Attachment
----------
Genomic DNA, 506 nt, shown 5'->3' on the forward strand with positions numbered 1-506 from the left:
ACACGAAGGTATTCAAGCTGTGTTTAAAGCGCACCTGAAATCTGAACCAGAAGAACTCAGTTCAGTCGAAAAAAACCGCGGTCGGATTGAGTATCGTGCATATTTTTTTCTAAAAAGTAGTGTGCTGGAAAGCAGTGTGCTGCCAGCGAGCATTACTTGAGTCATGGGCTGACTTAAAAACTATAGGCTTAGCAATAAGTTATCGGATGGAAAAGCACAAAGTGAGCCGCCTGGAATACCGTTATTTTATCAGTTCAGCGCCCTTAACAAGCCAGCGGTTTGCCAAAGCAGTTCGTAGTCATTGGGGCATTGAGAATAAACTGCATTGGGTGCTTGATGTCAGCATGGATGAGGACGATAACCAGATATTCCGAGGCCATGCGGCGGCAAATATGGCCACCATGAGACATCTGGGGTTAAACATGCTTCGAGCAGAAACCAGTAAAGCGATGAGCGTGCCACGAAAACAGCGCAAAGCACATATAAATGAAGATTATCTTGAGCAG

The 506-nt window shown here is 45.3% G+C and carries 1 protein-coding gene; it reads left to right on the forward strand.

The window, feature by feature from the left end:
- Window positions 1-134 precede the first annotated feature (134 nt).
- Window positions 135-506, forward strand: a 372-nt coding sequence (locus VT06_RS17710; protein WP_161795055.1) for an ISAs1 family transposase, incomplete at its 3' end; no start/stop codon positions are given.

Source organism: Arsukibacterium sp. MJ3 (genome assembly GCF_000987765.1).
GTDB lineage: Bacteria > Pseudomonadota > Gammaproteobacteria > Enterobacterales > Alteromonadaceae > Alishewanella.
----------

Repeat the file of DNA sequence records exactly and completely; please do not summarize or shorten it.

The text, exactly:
Genomic DNA, 506 nt, shown 5'->3' on the forward strand with positions numbered 1-506 from the left:
ACACGAAGGTATTCAAGCTGTGTTTAAAGCGCACCTGAAATCTGAACCAGAAGAACTCAGTTCAGTCGAAAAAAACCGCGGTCGGATTGAGTATCGTGCATATTTTTTTCTAAAAAGTAGTGTGCTGGAAAGCAGTGTGCTGCCAGCGAGCATTACTTGAGTCATGGGCTGACTTAAAAACTATAGGCTTAGCAATAAGTTATCGGATGGAAAAGCACAAAGTGAGCCGCCTGGAATACCGTTATTTTATCAGTTCAGCGCCCTTAACAAGCCAGCGGTTTGCCAAAGCAGTTCGTAGTCATTGGGGCATTGAGAATAAACTGCATTGGGTGCTTGATGTCAGCATGGATGAGGACGATAACCAGATATTCCGAGGCCATGCGGCGGCAAATATGGCCACCATGAGACATCTGGGGTTAAACATGCTTCGAGCAGAAACCAGTAAAGCGATGAGCGTGCCACGAAAACAGCGCAAAGCACATATAAATGAAGATTATCTTGAGCAG

The 506-nt window shown here is 45.3% G+C and carries 1 protein-coding gene; it reads left to right on the forward strand.

The window, feature by feature from the left end:
- Window positions 1-134 precede the first annotated feature (134 nt).
- Window positions 135-506, forward strand: a 372-nt coding sequence (locus VT06_RS17710; protein WP_161795055.1) for an ISAs1 family transposase, incomplete at its 3' end; no start/stop codon positions are given.

Source organism: Arsukibacterium sp. MJ3 (genome assembly GCF_000987765.1).
GTDB lineage: Bacteria > Pseudomonadota > Gammaproteobacteria > Enterobacterales > Alteromonadaceae > Alishewanella.